Chinese netizens have more faith in Lady Gaga than God, if the latest Internet slang is a pointer to the way China's youth is thinking.
The phrase "Oh my Lady Gaga" has replaced the now redundant "Oh my God" (omg) as a cute way to express shock, hilarity or emphasize a point.
It's on Internet forums, domestic social networking sites like Kaixin001 and all over bulletin boards. It's even found its way onto mainstream TV shows, such as Hunan TV's Happy Camp, where presenters like Wu Xin show off their cool credentials with repeated nods to the American high priestess of fashion and music.
Since God doesn't exist and Lady Gaga does, it makes sense. But not many Chinese know where the Internet meme originates. On the website Soso, which functions in a similar way to Yahoo! Answers, the most popular response is that Happy Camp presenters came up with the phrase.
In fact, it comes from the hit US show Ugly Betty, series 4, episode 1, when the gay character Marc tells his bestie: "Oh my Lady Gaga! Mandy, you're brilliant."
For the record, Amanda replies: "You take that back, I'm beautiful."
And while CCTV, BTV and other State broadcasters have recently been told to clean up their acts and get rid of English phrases and acronyms, the rest of China is busy adding more.
While LOL (laugh out loud) and IMAO (in my arrogant opinion) have been in use for ages by Chinese speakers, other adapted Anglicisms are popping up all over the place.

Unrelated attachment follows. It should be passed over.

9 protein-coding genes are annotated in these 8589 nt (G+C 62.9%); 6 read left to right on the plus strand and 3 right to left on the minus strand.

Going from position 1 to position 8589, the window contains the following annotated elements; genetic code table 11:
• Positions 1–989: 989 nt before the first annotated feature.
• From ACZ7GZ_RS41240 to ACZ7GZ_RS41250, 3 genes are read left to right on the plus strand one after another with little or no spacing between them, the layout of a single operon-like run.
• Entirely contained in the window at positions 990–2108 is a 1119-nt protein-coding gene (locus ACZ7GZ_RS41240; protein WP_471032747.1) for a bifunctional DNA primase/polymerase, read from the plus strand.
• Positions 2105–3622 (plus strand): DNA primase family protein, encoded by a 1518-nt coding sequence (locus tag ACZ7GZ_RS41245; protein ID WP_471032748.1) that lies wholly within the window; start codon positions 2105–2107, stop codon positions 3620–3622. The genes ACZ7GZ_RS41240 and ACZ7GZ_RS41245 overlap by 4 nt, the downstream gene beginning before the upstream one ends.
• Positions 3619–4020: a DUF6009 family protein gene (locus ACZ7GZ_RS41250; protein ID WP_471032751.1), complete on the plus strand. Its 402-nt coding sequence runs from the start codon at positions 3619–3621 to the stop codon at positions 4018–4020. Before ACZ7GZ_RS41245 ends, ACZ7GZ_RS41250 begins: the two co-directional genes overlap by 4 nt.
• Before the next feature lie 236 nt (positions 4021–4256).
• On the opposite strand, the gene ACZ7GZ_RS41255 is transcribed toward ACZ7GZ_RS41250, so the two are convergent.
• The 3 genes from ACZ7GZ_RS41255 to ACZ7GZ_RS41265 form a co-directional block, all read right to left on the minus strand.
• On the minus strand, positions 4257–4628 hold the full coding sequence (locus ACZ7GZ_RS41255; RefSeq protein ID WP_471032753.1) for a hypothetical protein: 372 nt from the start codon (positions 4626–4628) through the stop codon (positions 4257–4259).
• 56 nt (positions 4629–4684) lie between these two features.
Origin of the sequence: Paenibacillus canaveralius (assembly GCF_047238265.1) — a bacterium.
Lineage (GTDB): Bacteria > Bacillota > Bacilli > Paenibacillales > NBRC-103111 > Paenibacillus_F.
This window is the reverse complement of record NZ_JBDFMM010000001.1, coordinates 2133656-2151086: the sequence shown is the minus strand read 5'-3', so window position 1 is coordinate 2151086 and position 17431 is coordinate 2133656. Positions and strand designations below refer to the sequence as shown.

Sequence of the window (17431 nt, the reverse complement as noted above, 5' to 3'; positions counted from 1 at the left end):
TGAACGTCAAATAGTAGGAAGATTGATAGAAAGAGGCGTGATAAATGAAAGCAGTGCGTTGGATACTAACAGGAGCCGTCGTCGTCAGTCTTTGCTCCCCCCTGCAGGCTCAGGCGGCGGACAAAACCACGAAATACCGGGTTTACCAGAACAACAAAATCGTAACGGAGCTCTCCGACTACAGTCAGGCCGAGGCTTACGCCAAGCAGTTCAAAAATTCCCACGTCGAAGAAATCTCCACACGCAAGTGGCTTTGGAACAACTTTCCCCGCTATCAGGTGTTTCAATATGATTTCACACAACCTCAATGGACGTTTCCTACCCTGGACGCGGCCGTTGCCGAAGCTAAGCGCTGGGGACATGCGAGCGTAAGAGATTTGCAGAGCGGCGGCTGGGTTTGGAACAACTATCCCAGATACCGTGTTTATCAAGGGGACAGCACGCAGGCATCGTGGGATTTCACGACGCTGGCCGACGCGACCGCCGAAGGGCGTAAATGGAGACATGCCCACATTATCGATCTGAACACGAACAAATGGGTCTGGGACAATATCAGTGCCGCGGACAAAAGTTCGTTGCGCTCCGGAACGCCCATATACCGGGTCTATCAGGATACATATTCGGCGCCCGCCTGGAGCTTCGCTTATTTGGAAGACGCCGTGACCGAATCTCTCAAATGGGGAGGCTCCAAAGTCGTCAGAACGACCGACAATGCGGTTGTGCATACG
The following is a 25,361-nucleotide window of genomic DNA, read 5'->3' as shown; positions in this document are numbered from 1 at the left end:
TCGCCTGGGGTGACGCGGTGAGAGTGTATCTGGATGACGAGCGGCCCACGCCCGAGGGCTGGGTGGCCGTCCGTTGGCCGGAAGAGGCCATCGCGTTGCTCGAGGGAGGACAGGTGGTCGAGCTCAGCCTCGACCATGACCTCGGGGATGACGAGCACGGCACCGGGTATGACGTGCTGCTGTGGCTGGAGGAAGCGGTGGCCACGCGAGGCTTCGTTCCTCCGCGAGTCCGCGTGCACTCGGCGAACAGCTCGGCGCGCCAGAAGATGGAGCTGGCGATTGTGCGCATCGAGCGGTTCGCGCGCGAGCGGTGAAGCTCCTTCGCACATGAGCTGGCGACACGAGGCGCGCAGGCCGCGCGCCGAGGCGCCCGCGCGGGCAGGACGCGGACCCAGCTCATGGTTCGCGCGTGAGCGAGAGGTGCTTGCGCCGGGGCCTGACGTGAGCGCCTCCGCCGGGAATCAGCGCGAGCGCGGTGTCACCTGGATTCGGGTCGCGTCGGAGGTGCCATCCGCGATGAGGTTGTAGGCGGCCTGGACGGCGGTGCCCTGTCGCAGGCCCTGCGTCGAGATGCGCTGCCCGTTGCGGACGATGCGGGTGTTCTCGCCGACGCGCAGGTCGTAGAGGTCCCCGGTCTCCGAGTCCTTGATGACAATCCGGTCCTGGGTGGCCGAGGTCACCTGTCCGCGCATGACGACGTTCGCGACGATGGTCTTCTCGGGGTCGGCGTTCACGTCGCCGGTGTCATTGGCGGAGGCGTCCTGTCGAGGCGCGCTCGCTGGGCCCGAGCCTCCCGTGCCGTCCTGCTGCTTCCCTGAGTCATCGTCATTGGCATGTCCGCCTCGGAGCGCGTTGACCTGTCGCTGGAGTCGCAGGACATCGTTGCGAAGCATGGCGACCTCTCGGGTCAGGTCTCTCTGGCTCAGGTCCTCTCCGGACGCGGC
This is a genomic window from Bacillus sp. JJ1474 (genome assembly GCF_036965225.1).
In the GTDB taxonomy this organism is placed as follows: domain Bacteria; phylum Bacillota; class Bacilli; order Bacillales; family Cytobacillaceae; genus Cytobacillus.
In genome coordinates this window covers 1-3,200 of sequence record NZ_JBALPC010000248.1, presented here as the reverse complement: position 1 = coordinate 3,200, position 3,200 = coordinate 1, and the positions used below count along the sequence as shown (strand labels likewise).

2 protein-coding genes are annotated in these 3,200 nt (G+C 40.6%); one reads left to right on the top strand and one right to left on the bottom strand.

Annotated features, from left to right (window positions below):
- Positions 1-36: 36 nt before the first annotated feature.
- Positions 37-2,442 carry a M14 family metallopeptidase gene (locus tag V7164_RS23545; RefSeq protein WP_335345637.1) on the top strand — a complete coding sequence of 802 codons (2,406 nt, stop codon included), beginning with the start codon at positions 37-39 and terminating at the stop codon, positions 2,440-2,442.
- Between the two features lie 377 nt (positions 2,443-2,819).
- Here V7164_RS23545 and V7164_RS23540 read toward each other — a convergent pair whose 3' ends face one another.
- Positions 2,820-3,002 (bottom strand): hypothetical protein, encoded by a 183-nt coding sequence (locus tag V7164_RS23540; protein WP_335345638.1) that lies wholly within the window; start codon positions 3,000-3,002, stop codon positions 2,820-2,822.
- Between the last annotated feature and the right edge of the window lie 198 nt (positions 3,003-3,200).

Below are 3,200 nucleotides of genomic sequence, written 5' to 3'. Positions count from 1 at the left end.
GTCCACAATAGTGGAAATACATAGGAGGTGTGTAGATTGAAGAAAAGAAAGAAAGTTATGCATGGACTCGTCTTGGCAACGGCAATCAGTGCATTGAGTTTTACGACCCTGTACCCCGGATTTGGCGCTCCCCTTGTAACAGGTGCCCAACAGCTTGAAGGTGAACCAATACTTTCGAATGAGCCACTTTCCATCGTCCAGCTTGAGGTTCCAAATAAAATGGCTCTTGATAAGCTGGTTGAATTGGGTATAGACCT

Happy Camp presenter Xie Na has invented the word "huai shen" as a synonym for fashion, while examples of Chinese IM words include PLMM for piao liang mei mei (pretty girl) and XDJM for xiong di jie mei (brothers and sisters).
And that's not all. Numbers have become words and bon mots. 886 is short for "see you later", because in Chinese the numbers ba ba liu sound like bye bye lou. And 555 is wu wu wu, which sounds like crying, while 4242 sounds like shi a, shi a, or "yes".
Anglicized Internet speak has become a fashionable way of communicating, and writing in English, or pinyin, is a convenient shorthand mode of expression.
Which brings us back to the grandees of the Chinese language, who fear, like the French and Russians, that their mother tongue will somehow be sullied by the introduction of foreign phrases.
"If we don't pay attention and don't take measures to stop mixing Chinese with English, the Chinese language won't remain pure in a couple of years," reckons Huang Youyi, editor-in-chief of the China International Publishing Group.
So, while officials insist on traditional (albeit simplified) Chinese, youthful netizens are pimping the English language to suit their own needs.
It's not hard to imagine that in the future there will be two groups of people, the young and the old, both speaking different languages.
Some might say it has already happened.